Besting the bad bots: how advanced persistent bots are attacking sites, and what to do about them

From out of nowhere, bots have now hit IT headlines. The likes of Facebook and Microsoft are looking at bots to drive new services, and it’s possible to build bots automatically into cloud services.

These new launches are aimed at improving company services and filling gaps in customer expectations. However, bots are not new; indeed, they represent a significant challenge for companies’ IT security.

Nearly half of all Web traffic (46%) now originates from bots, with 18% from bad bots. And despite an overall decrease in bad bots, advanced persistent bot (APB) activity is on the rise, according to our third annual Bad Bot Landscape Report, which identifies statistically significant data on global bot traffic.

The study is based on aggregate data that identifies and tracks bots in real time. This represents the world’s largest Known Violators Database of bad bot fingerprints, and works across a global network of 17 data centres.

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Bots acting human

A majority of all bad bot traffic (88%) has one or more characteristics of an APB, the report finds, and 53% of bad bots are now able to load external resources such as JavaScript. That means these bots will end up falsely attributed as humans in Google analytics and other tools.

Another key finding of the report is that nearly 40% of bad bots are able to mimic human behaviour, so tools such as web application firewalls, web log analysis and perimeter firewalls are less likely to spot them.

As many of these existing web security tools perform less detailed analysis of clients and their behaviour, the result is like to be huge amounts of false negatives, where bots are identified as human visitors.

In addition, more than one third of bad bots disguise themselves using two or more user agents, and the worst APBs change their identities more than 100 times. About three quarters of bad bots rotate or distribute their attacks over multiple IP addresses and of those, one in five surpassed 100 IP addresses.

Serious damage

Bad bots have evolved to the point where they can inflict serious damage on organisations.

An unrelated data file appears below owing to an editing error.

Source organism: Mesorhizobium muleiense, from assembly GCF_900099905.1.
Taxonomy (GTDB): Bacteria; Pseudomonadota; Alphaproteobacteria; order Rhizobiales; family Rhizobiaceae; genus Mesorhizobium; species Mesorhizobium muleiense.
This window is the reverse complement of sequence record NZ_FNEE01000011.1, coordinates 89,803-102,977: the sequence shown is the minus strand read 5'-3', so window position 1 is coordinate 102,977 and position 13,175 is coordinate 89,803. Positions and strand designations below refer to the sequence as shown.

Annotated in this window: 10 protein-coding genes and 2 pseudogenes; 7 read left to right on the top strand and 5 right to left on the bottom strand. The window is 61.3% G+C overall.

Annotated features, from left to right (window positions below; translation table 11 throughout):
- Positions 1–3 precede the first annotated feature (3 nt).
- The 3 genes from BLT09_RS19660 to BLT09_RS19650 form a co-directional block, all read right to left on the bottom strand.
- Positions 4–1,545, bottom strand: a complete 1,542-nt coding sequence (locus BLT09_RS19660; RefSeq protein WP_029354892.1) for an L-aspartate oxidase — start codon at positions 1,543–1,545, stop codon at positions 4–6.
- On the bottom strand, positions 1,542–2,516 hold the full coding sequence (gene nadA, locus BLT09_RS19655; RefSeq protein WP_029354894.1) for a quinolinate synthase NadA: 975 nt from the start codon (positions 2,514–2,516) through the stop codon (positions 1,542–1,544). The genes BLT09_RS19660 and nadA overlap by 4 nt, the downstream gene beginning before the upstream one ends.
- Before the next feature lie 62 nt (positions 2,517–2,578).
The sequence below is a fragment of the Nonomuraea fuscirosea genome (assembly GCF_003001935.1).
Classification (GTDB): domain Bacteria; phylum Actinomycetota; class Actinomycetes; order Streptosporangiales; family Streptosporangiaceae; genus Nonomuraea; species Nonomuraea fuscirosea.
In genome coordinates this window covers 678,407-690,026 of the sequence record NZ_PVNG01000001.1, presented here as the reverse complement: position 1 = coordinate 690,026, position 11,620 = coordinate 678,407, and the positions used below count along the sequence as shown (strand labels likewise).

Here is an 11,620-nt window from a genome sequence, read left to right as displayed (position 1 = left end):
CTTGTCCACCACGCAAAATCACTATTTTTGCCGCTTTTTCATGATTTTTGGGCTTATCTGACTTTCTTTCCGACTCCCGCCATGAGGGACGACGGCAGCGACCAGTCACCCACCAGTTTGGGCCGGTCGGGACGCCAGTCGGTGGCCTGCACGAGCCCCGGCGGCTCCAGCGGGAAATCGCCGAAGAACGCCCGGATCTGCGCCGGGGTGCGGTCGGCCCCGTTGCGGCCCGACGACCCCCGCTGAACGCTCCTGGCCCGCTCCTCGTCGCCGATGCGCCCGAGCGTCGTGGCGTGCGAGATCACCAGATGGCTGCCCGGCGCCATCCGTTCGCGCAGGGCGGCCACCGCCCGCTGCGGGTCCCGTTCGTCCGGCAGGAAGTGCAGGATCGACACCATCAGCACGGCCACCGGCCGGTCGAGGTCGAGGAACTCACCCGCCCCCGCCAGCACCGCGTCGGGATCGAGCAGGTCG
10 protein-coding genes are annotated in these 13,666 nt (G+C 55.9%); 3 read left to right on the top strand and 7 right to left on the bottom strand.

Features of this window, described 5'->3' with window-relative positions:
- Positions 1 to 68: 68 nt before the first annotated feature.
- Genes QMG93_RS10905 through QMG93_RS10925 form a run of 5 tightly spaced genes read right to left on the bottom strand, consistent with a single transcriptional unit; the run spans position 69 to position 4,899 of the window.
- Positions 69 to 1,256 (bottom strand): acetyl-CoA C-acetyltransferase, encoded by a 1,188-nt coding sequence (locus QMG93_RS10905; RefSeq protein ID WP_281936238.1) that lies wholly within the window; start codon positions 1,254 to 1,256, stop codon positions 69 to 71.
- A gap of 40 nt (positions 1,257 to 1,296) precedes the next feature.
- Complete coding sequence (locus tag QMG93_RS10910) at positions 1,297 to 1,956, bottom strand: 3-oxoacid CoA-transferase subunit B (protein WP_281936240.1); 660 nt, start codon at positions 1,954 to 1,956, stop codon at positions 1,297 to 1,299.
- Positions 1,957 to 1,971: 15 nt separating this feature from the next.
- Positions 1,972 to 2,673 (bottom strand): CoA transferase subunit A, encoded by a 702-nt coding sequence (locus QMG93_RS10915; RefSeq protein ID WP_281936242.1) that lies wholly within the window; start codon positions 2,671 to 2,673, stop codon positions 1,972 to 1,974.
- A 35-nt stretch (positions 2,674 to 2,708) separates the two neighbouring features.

Five years ago, bad bots were doing a lot of web scraping, form spam and competitive data mining. What we've noticed in the past couple of years is that bots have evolved to do a lot more sophisticated actions. This includes activities like brute force login attacks, transaction fraud, account takeover, API scraping, and looking for vulnerabilities in IT and Cloud infrastructure.

We’ve gone from bots being used as a platform for spam and content theft to bots becoming a major security hazard in their own right. Even as more volumes of malicious activity can be attributed to bots, malware creators and criminals are finding new use cases every single day which bad bots are capable of carrying out.

The business impact of bad bots

Bad bots, including APBs, are having an impact on companies in many different industries, including real estate, transportation, financial services, healthcare and others. In the area of ecommerce, it's not just a matter of price scraping anymore; new risks include account takeover and credit card fraud.

The biggest source of bad bots continues to be China, followed closely by the U.S. Six out of the top 20 Internet service providers (ISPs) with the highest percentage of bad bot traffic originated from China. Meanwhile, the U.S. and Netherlands had the most mobile carriers on the top 20 list of bad bot mobile carriers.

As for ISPs and organisations, Amazon continues to be one of the most offensive hosts, in terms of malicious traffic. Just as AWS makes it easy for developers to spin up cheap resources to set up new infrastructure or get a website going, it’s also easy for bad actors to spin up bots in the same way.

According to Derek Brink, vice president and research fellow at research firm Aberdeen Group, enterprises need to assess the true risks of bad bots to their organisations and determine the best investments they can make to address the challenge.

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This is not a trivial risk for organisations. Aberdeen’s research has shown that for a website that generates $100 million a year in revenue, the likely risk of bad bots can range between 1.8% and 7.6% of that annual revenue, with a most likely median of about 4%.

However, this likelihood of risk scales up or down regardless of the site’s revenue. For companies that are contemplating how to reduce the risk of fraud, this revenue risk can drive support from the board.

The clear message is that bad bots are not to be taken lightly. Companies need to address the challenges of bad bots, or face serious risk to the business.

Sourced from Rami Essaid, CEO, Distil Networks

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Ben Rossi

Ben was Vitesse Media's editorial director, leading content creation and editorial strategy across all Vitesse products, including its market-leading B2B and consumer magazines, websites, research and...

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